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August 10, 2018  RSS feed

Text: T T T

5 tips for making cute, family cards for Rosh HaShanah


Growing up, I remember getting cards in the mail for Rosh HaShanah. They were always the normal, generic, Hallmark Happy New Year-type card.

Nowadays, people are much more tech savvy and can create really fun cards that reflect and show off who they are and their adorable kids and family. If you want to give your Rosh HaShanah cards a personal touch this year, here are five tips, plus a few resources, for creating and producing the picture perfect photo card.

1. Style of photo

It’s nice to have a photo of the whole family on a card, which is harder to do when you don’t have someone else taking the photo. If you have the luxury of having professional photos done, great. Not only will you be able to cherish the images you have taken, but you can also use them for many different purposes besides a holiday card.

I like the non-traditional type of image, the one that really shows off who the family is and what everyone’s personality is like, but at the same time allows you to see their faces and captures everyone in that moment of time.

There is nothing written in stone that says you must have a full family photo for a holiday card. Many parents like to just show off their kids. Taking a photo of just the kids is pretty common. This is also great if you don’t have the time, money or desire to get professional family photos taken, since you can act as photographer. You can do a combination of things for a card. You could take one photo of each child alone, which is generally easier to photograph, or do a shot of your kids together. But remember, they do not have to be facing the camera. People appreciate the candid, true-to-life moments.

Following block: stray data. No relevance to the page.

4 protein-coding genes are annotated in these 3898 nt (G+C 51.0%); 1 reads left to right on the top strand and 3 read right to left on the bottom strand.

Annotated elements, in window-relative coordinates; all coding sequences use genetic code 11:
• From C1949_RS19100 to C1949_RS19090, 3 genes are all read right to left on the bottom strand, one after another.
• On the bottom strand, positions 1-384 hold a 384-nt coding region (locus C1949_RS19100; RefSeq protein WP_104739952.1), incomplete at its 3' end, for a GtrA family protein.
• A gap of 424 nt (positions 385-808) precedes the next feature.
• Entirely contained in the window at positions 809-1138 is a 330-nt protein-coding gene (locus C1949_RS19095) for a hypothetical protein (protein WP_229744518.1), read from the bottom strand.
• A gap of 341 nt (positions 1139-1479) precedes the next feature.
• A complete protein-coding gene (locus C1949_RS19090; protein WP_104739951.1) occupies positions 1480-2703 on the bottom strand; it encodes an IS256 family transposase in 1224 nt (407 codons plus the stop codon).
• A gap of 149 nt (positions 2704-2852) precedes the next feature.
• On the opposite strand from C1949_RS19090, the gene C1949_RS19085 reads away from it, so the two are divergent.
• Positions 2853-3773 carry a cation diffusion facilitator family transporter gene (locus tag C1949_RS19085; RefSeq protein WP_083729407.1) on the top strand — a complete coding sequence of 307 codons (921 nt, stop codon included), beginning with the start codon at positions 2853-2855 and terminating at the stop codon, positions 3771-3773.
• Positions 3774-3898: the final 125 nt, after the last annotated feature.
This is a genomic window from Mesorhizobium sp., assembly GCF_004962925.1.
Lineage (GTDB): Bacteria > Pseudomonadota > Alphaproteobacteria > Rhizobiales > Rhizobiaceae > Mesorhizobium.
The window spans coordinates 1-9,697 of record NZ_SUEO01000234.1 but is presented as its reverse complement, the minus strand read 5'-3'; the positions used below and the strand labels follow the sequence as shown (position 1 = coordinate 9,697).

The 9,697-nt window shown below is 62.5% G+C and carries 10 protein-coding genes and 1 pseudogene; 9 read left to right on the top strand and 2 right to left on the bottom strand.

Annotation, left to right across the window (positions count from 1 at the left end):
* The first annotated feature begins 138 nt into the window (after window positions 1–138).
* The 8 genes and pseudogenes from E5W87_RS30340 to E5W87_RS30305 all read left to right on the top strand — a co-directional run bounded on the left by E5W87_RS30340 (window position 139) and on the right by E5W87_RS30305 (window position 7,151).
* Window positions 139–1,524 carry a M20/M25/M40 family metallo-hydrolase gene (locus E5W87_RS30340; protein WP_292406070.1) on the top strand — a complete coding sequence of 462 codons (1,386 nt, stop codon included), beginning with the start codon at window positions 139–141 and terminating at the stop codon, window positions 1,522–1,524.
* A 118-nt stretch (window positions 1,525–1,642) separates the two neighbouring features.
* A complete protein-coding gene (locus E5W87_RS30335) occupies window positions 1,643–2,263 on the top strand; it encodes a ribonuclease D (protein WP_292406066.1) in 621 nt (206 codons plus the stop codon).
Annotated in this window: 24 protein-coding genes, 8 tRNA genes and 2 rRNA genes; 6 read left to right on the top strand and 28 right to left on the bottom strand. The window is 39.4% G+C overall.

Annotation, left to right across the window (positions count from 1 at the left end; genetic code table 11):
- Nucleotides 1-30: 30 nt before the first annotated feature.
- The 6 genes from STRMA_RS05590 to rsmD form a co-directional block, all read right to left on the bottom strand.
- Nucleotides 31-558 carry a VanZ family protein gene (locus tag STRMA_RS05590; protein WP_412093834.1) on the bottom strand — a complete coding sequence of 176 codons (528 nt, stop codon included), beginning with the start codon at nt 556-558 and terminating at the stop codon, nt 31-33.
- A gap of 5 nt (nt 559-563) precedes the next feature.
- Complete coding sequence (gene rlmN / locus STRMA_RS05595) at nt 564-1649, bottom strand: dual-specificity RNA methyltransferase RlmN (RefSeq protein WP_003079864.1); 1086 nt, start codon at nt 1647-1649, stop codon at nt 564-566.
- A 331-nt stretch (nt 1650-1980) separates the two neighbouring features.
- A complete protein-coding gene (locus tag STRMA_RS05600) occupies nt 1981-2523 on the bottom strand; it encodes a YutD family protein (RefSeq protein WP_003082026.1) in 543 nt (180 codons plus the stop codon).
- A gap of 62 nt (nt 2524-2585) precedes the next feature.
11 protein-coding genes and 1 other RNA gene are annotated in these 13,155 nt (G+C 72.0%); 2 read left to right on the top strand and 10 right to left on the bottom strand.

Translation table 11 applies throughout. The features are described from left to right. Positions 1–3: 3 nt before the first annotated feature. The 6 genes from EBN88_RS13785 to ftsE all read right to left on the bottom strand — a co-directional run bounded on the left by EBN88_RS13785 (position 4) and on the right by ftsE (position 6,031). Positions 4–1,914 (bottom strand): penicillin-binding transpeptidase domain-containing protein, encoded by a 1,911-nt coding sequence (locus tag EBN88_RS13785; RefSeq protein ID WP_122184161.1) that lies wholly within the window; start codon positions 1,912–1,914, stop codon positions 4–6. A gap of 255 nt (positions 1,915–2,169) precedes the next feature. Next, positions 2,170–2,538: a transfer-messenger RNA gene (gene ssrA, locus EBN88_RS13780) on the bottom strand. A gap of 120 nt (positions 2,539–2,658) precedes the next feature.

2. Where to go

Make it fun. Maybe take the kids to the beach, a playground they love, go on a picnic. Or maybe play with imagery: Rosh HaShanah is known for its apples and honey, that’s how kids remember it, so perhaps take a shot of a child with a big apple.

3. What to wear

Don’t be all matchy-matchy; just work on coordinating.

People look best, and are generally more comfortable, when you allow them to wear the clothes that reflect who they are. If your daughter only wants to be a princess or your son Batman, then maybe that is how you have to photograph them. I would take a happy kid in a costume over a grumpy one all dressed up any day. Also, yes, a baby might not yet know who they are, but I know that my daughter wears the clothes that reflect me. I am not a white button down and jeans kinda gal, so neither is she. Make their outfits fun, festive and nice, but true to them.

4. Let there be light

Do not take photos during midday (noon to 3 p.m.) unless it is overcast. Then you are in the clear (ironically enough). Overcast days – or what is called “open shade” – are the best light. Look for spots that have large blocks of shadow, like that of a large building. Stick your little one in the shadow and shoot.

Don’t shoot under a tree unless its leaves are thick enough to create a solid block, otherwise you will get spotted light all over them in the images. If you are shooting indoors, shoot during the daytime and use natural light – most likely it will be from a window. Lastly, remember if you are trying to capture someone’s face and expression, you will want them to be facing the window light, not with their back to the light.

5. Online resources

There are some resources for making already designed cards, where all you need to do is upload your image and tweak your text. Check out sites like, and even Shutterfly and Snapfish.

For sites where you can design the entire card from scratch, check out or However, these sites usually require larger quantities of cards to be purchased.

Now that you have some ideas swirling around in your head, some inspiration to get you going, tips on how to take a nice photo, and resources to get them printed, go for it.

(Stacey Ilyse is a photographer and blogger.)

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